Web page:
How The Receipt From Apple Scam Works:
Many fraudulent Apple emails are going around these days. They replicate major brands’ websites and claim to offer recipients the invoice of a recently purchased item. The latest scam is the Your Receipt From Apple aka the Mario Kart Tour Games scheme, which came back this week after making its rounds a couple of years ago. The terms used were “LINE 3300” and “Game of Gongs monthly coins”. If you have received any of this type of email this week, please share in the Comments section the names of the products mentioned in the ‘invoice’. How does the scam work?
Watch the video below to see in action the Your Receipt From Apple scam exposed:
It works like this. You receive an email apparently coming from Apple – see pic below – with the title subject: “[Order Received: MH6FBTX82G]: Your Receipt From Apple”.
The title could also be: “Receipt from Apple App Store”. The message informs that you purchased a new app such as the Mario Kart tour games worth $29.99 or LINE 3300 for $72.99.
Here is a screenshot of the email that started this type of scam a while back:
Suggested Read: Your Apple ID was used to sign into iCloud via a Web Browser
Alternatively, the email presents you with an invoice of $99.99, for the purchase of the Clash Royale game from the Supercell vendor in the AppStore.
Scammers rely on the fact that the email recipients, knowing that they didn’t purchase anything, will reply by saying it was a mistake. The email provides a link to a fake transaction page, to cancel/dispute the fraudulent purchase. “If this is not your transaction, we will help the process of recovery refund and protect your account. Press the button below”.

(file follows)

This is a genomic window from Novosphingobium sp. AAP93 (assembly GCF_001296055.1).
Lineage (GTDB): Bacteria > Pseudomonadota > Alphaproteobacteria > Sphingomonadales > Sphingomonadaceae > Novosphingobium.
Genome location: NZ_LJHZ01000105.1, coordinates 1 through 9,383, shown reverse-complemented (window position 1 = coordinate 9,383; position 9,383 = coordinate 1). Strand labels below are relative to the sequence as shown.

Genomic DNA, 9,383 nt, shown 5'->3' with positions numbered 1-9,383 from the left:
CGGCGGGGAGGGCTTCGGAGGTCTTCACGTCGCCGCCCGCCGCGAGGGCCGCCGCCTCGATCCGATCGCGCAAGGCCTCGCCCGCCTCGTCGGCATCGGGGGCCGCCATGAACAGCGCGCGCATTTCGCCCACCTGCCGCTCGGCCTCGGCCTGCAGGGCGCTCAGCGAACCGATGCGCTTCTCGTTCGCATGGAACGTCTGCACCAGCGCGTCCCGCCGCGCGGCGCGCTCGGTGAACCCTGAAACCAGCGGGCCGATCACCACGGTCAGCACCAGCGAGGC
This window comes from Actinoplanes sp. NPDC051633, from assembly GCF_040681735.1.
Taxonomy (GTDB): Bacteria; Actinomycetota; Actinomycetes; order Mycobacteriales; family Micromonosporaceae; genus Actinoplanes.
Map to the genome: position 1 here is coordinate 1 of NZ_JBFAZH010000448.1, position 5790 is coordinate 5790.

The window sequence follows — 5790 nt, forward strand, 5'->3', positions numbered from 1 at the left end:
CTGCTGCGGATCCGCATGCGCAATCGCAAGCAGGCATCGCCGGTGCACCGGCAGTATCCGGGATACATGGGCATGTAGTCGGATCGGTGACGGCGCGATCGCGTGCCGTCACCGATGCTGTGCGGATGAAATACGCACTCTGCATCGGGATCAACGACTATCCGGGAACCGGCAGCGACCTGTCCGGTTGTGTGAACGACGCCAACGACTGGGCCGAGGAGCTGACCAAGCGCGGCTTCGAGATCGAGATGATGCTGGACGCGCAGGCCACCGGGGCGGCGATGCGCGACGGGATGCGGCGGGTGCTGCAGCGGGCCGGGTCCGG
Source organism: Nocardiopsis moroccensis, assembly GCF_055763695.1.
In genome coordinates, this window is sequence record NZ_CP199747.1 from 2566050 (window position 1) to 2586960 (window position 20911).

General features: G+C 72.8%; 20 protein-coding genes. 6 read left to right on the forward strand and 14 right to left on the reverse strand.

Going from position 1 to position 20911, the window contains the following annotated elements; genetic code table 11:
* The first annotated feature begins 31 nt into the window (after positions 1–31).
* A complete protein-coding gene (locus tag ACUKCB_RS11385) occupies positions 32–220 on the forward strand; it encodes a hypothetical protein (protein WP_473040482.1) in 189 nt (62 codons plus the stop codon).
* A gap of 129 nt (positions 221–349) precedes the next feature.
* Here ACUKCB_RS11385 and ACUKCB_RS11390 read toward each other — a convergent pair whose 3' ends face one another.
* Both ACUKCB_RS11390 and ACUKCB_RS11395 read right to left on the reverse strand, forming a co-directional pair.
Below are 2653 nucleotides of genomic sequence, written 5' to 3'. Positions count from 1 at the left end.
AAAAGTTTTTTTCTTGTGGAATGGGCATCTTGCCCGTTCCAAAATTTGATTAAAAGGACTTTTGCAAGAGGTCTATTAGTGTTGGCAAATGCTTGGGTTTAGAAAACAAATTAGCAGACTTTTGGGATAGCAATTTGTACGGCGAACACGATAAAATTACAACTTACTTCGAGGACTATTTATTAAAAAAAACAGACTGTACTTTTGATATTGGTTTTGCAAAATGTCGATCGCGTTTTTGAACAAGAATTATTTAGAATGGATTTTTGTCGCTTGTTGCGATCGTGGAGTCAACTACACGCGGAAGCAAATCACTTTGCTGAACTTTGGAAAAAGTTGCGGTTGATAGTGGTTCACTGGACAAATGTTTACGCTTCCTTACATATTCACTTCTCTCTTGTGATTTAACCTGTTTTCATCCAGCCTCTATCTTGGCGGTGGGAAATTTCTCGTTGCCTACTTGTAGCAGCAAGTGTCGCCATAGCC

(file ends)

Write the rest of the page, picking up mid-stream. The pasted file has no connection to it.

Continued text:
Below is another screenshot of the fake Apple receipt that is STILL going around these days. You could change the name of the app to Mario Kart Tour Games:
The link will open a fake Apple website (see the main picture of this article), which will ask you to log in by providing your email address and password. Once you give the crooks that information, you can rest assured that your account will be hacked.
How to Avoid the Apple Receipt Scam:
Just like the other two scam emails mentioned above, this fake Apple receipt has a few red flags. In this particular case, look at the image above or the text within the email. You can see a few misspelled words or grammar mistakes. One example would be the call to action:
“If this not your transaction, we will help the process of recovery refund and protect your account. press the button below“.
Also, look at the domain name that shows up in the browser. If you look at the main picture of this article, you will see that the browser shows a fake “login-verif.cloud” domain, not apple.com.
Do not click on the link provided. The best thing to do in this case is to log into your account straight from the Apple website/account.
Last but not least, watch out for similar schemes, such as the Apple Support Scam.
How to Report the Apple Receipt Scam:
Make your family and friends aware of the Apple Invoice scam by sharing it here on social media. You can also officially report the scammers to Apple using the link below:
How To Protect Yourself More:
If you want to be the first to find out the most notorious scams every week, subscribe to the Scam Detector newsletter here. You’ll receive periodical emails and we promise not to spam. Last but not least, use the Comments section below to expose other scammers.
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